September 2015
Volume 15, Issue 12
Vision Sciences Society Annual Meeting Abstract  |   September 2015
Optimal speed estimation in natural image movies predicts human performance
Author Affiliations
  • Johannes Burge
    Department of Psychology, University of Pennsylvania
  • Wilson Geisler
    Center for Perceptual Systems, University of Texas at Austin
Journal of Vision September 2015, Vol.15, 2. doi:
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      Johannes Burge, Wilson Geisler; Optimal speed estimation in natural image movies predicts human performance. Journal of Vision 2015;15(12):2.

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      © ARVO (1962-2015); The Authors (2016-present)

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Accurate perception of motion depends critically on accurate estimation of retinal motion speed. Here, we first analyze natural image movies to determine the optimal space-time receptive fields for encoding local motion speed in a given direction. Next, from the receptive field responses to natural stimuli, we determine the neural computations that are optimal for combining and decoding the responses into estimates of speed. The computations show how selective, invariant speed–tuned units might be constructed by the nervous system. The space-time receptive fields (which are direction-tuned but not speed-tuned) and the speed-tuned units exhibit strong similarities to neurons in cortex. Then, in a psychophysical experiment using matched naturalistic stimuli, we show that human performance closely parallels optimal performance. Indeed, a single free parameter accurately predicts the detailed shapes of a large set of psychometric functions. For each human observer, this parameter accounts for more than 95% of the variance in the discrimination data with natural stimuli. The optimal observer also provides excellent predictions of human performance with classic artificial stimuli (e.g. drifting gabors). Importantly, the optimal observer for speed estimation was not designed to match human performance. Rather, it was constructed to maximize the accuracy of speed estimates in natural image movies given the constraints of the visual system’s front end. We conclude i) that many properties of speed selective neurons and human speed discrimination performance are predicted by the optimal computations, and ii) that natural stimulus variation affects optimal and human observers almost identically.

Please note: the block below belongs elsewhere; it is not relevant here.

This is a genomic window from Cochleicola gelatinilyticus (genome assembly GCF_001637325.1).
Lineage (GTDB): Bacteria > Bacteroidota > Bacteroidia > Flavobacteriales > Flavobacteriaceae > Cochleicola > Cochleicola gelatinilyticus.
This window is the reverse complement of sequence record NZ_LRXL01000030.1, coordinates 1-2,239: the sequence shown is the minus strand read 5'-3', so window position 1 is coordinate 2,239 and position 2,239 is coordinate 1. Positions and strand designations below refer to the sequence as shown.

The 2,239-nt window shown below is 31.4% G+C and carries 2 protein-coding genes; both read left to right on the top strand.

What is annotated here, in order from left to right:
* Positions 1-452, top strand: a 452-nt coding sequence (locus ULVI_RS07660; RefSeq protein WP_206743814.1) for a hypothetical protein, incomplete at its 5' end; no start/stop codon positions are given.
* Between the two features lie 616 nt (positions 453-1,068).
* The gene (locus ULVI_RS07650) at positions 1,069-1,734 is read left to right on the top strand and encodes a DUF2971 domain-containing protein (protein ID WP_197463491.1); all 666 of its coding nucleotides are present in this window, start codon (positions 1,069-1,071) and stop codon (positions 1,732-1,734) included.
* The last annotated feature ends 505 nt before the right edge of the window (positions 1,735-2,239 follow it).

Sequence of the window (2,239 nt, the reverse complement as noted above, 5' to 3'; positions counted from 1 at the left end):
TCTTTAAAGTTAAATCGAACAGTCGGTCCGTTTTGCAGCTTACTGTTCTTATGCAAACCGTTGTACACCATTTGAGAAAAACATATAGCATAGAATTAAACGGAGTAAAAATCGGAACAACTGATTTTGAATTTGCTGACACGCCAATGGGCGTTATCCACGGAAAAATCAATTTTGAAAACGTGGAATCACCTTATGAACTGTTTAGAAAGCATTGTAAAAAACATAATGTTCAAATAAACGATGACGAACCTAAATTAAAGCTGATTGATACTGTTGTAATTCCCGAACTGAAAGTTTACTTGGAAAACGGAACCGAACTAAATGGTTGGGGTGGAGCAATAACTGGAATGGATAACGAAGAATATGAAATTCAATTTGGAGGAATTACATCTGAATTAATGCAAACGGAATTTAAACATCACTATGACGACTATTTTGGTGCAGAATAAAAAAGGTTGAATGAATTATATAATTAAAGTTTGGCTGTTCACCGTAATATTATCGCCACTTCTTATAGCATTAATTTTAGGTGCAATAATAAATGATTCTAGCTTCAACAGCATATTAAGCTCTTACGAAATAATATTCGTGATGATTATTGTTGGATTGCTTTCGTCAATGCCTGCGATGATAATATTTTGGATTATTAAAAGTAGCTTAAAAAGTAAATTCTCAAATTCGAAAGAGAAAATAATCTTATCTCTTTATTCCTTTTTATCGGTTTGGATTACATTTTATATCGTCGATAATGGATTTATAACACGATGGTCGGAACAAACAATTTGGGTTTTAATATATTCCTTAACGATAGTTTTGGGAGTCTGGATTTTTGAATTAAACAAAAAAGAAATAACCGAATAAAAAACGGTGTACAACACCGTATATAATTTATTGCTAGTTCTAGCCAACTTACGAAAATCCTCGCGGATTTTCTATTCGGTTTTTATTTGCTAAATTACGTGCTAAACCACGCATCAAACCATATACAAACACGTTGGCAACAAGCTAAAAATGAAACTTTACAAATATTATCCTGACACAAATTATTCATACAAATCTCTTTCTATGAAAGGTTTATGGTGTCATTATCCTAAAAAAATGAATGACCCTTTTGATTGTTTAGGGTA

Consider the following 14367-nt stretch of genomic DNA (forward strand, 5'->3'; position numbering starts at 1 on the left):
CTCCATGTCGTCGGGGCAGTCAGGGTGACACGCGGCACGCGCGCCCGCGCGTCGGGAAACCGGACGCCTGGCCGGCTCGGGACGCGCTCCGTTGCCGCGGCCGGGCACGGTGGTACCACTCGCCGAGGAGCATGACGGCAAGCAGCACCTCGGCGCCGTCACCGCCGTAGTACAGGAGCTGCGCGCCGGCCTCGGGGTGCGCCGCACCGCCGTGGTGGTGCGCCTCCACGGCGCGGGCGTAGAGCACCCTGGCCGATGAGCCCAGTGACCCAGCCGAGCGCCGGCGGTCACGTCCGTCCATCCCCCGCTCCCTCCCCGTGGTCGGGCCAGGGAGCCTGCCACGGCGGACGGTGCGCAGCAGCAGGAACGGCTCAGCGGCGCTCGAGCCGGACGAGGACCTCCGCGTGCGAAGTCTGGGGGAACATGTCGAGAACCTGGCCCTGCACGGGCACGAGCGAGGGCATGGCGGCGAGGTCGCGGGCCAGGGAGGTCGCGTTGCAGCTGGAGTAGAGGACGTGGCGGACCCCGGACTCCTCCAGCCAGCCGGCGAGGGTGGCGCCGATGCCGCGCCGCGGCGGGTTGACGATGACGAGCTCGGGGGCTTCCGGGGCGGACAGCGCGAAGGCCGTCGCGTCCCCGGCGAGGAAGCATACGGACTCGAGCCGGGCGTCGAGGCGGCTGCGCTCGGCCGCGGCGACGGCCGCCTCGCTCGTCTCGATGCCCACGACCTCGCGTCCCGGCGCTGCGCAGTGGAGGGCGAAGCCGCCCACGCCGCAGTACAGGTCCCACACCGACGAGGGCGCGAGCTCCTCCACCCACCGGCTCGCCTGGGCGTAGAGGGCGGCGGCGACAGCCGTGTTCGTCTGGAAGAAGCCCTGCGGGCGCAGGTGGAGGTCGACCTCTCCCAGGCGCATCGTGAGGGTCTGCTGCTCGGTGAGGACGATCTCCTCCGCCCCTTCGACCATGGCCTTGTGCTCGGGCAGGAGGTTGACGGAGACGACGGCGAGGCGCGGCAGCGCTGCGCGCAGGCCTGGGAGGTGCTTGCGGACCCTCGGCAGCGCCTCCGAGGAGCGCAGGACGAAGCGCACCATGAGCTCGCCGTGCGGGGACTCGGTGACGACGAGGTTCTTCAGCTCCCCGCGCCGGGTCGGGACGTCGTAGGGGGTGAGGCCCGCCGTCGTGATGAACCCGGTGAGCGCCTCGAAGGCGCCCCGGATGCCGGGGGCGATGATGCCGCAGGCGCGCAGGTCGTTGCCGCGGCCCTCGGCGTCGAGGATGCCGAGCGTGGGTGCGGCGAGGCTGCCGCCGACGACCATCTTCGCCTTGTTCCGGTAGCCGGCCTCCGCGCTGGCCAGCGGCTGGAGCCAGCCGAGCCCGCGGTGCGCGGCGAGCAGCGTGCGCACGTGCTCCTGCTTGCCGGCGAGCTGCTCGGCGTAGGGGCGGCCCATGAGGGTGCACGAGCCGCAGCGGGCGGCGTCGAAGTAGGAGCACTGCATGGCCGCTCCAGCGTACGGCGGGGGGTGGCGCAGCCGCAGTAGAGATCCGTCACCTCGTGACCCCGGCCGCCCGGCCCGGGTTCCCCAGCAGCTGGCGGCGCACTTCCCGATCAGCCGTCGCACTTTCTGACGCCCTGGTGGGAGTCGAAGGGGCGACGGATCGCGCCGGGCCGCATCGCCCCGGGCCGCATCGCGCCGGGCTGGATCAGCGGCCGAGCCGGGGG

Meeting abstract presented at VSS 2015


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